Sep 2, 2013, 12:17 PM
About two to three weeks ago, it has been reported that The Gambia and Senegal have closed their borders at each other to prevent commercial vehicles from entering each other’s territory.
Following the new tariff of D28,000 (equivalent to CFA400,000) required to be paid by all Senegalese commercial trucks entering The Gambia since 11 February 2016, the Senegalese transport union and commercial vehicles from Senegal have, in reaction, decided to boycott the Gambian routes and chosen to close their borders with The Gambia to prevent Gambia commercial vehicles from entering Senegal.
GCCI’s Chief Executive Officer Alieu Secka, who briefed the media at the weekend about their recent findings on the border closure feud, said: “From the onset, the GCCI wishes to clearly confirm that it has no responsibility on sovereign matters, which is the prerogative solely of the Government of The Gambia, and as responsible citizens we respect totally.”
He said the business community in The Gambia appreciates the “tremendous support and partnership” that government has extended through its “regular engagement with the GCCI”, and particularly its numerous declaration of the private sector as the engine of growth in all its Policy documents.
“Whilst the public may not hear us every day,” Mr Secka noted, “we want to reassure you that we work constructively with the public sector, and many times find very good solutions together.”
Veering into the border closure, Mr Secka said: “I can confirm that the GCCI President Muhammad Jagana and myself went to visit the Amdalai-Karang post last week, and that The Gambia border is open and free to all.
“However, when we visited the Senegalese side, the Police and Customs officials at Karang informed us that whilst they were open and ready to process goods and persons, the Senegalese transport union had blocked the roads to all Gambian vehicles. We have been informed that the same applies now to Kerr Ayip.”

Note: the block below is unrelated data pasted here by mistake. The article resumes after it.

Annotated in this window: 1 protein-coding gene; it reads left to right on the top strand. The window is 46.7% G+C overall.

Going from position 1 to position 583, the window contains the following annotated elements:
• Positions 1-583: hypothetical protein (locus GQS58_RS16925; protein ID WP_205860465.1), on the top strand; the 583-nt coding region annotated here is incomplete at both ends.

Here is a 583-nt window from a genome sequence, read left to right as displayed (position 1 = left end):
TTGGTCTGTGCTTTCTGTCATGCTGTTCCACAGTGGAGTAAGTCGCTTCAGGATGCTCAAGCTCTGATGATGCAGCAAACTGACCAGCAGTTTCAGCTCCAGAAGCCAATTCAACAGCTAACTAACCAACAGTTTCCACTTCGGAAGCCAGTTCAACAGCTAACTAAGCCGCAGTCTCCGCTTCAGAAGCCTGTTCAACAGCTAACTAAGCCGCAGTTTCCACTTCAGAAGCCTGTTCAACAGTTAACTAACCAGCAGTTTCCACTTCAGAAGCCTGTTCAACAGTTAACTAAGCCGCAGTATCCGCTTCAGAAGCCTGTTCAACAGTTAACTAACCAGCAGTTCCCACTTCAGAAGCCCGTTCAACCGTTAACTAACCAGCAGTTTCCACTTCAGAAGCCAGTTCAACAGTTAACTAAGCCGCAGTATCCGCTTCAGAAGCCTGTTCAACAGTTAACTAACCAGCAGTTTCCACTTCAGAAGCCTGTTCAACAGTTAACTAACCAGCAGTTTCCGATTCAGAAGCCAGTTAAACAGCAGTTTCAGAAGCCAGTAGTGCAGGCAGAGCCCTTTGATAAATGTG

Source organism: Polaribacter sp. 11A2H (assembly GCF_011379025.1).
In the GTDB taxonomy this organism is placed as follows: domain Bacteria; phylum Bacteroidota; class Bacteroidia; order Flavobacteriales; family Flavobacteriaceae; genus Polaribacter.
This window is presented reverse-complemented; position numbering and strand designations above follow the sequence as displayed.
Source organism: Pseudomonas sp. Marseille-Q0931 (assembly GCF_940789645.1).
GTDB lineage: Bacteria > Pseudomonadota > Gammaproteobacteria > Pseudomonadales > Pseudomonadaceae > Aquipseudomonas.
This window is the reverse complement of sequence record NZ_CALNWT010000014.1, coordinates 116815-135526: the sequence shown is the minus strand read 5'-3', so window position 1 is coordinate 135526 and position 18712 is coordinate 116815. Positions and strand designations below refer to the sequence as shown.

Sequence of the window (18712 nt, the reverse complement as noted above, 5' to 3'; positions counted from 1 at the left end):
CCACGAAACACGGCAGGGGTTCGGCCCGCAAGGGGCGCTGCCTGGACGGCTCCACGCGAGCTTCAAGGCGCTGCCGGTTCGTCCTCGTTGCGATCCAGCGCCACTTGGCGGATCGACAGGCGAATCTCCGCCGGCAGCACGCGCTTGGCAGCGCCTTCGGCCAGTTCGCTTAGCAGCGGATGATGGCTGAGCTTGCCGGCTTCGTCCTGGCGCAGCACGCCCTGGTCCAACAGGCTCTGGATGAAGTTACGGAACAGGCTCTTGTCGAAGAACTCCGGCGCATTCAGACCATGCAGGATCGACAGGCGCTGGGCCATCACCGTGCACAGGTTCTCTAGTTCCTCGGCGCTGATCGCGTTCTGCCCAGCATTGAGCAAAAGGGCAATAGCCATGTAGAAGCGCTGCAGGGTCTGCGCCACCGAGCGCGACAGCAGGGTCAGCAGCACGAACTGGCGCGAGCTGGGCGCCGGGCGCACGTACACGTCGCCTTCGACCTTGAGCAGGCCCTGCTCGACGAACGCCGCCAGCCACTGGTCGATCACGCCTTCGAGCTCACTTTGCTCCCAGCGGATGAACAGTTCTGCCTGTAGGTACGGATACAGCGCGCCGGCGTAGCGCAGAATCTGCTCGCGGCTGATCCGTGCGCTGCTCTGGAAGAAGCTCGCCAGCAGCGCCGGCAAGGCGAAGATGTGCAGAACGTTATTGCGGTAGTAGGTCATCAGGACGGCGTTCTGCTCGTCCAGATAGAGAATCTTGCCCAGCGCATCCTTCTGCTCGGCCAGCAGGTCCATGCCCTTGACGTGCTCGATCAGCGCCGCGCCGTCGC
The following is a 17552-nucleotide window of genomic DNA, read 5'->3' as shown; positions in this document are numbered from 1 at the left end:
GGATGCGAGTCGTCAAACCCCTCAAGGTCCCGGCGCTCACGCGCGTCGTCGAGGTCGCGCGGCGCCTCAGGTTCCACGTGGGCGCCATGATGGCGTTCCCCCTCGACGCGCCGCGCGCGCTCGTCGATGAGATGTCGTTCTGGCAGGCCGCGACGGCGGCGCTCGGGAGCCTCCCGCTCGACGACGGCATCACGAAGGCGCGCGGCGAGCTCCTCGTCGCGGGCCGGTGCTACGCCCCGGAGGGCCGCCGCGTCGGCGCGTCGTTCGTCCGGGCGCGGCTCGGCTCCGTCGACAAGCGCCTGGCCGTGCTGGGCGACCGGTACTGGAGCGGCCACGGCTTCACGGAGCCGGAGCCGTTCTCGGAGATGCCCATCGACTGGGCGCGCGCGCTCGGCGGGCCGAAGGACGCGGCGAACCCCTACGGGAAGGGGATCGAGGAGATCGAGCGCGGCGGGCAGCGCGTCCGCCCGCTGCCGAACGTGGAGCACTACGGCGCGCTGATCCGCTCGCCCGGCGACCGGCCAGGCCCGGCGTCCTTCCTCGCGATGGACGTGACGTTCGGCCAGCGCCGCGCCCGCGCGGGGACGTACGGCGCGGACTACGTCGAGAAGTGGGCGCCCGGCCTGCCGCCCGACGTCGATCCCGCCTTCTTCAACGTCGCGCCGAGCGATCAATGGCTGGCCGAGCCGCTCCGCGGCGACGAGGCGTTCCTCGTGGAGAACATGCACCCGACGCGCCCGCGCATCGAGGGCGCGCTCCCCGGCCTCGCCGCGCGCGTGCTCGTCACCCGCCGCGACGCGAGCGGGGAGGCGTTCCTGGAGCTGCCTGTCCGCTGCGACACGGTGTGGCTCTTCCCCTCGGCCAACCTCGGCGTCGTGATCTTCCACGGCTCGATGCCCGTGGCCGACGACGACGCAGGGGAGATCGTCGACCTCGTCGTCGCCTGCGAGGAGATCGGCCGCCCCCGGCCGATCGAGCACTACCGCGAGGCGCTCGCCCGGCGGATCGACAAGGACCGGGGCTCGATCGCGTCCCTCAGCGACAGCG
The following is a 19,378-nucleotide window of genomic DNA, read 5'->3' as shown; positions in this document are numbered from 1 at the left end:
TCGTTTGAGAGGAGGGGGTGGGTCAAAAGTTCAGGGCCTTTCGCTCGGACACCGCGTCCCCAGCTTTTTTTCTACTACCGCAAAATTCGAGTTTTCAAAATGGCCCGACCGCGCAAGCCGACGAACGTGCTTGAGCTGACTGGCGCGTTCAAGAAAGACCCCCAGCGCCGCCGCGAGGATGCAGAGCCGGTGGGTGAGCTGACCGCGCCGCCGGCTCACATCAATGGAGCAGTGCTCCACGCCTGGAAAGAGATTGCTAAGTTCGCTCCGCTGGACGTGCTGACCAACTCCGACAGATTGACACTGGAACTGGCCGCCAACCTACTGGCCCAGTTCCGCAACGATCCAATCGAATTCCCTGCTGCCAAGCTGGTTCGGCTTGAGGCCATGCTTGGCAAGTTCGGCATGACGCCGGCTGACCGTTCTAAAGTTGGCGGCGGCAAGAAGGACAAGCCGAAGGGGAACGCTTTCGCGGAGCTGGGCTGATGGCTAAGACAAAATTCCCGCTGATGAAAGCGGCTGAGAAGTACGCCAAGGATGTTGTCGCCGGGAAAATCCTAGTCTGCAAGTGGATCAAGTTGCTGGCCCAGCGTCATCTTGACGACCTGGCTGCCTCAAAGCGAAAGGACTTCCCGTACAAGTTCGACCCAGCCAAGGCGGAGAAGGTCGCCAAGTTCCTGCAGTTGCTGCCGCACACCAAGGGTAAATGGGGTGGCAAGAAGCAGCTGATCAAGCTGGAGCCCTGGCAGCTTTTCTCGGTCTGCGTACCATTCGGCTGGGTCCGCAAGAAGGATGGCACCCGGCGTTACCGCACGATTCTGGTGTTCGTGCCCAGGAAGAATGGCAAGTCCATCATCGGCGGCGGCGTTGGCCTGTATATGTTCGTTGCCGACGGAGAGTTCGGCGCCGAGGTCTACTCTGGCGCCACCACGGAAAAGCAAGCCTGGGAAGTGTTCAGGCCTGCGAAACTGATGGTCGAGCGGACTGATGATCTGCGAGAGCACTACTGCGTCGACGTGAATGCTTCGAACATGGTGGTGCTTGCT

Whilst there should be free movement of trucks/goods until they reach their final destination, going by the ECOWAS protocols of free movement of persons and goods free of any charges in the sub-region, as well as several other protocols including the Inter-State Road Transit (ISRT) to facilitate and grow trade among member countries and their economies, the opposite seemed to be the case between some member countries.
“Regrettably, at the end of last year, the Senegalese authorities decided to introduce processing of all transit documentation, which will now take place in Dakar,” Mr Secka said.
“This causes many days delay at all border posts, as economic operators and truckers can wait for up to 7 days to go and collect such authorization.
“Secondly, economic operators have reportedly being made to pay informally and withoutreceipts,for escort fees of 75,000CFA, processing fees of 300,000CFA and exit fees of 26,000CFA, totaling some 400,001 CFA en-route, among others.
“Thirdly, despite all ECOWAS signing the ISRT Protocol, Senegal has not ratified its bilateral agreement with The Gambia to date, even after we have made two visits.”
Mr Secka said The Gambia had always been competitive in the regional trade due to her deliberate policies of economic liberalization and simplified processes, which makes business sense to many who import and transit their goods to the region.
He said they had also contacted the Dakar Chamber of Commerce and Industry, which is the national Chamber representative and informed them of these incidences, and await their feedback.
“We are further in touch with the Ziguinchor Chamber of Commerce, where most transit passes, and as part of our regular consultations including other stakeholders, had planned a meeting for this weekend, which is postponed,” the GCCI CEO said.
Mr Secka said the economic impact of the present border impediments is huge and is adversely affecting both countries.
“On average, just on the transit trade, you would do up to 10 trucks passing through. So by the end of the year you can be talking about at least between four thousand five hundred to six thousand trucks that pass through Senegal,” he told journalists, adding that half of this number of trucks or commercial vehicles goes through Senegal and the rest through Guinea Bissau, Mali and Conakry.
Most of the commercial drivers plying the routes across the border of both countries, who are mainly ECOWAS citizens, are now left in limbo as well as the local communities in these regions and the border towns, shops and all those that depend on such transit trade for their livelihood, the GCCI CEO said in expressing concern.
He said the Chamber, being the apex body of the private sector in The Gambia, would continue to make all the necessary efforts to ensure that the border closure problem is solved.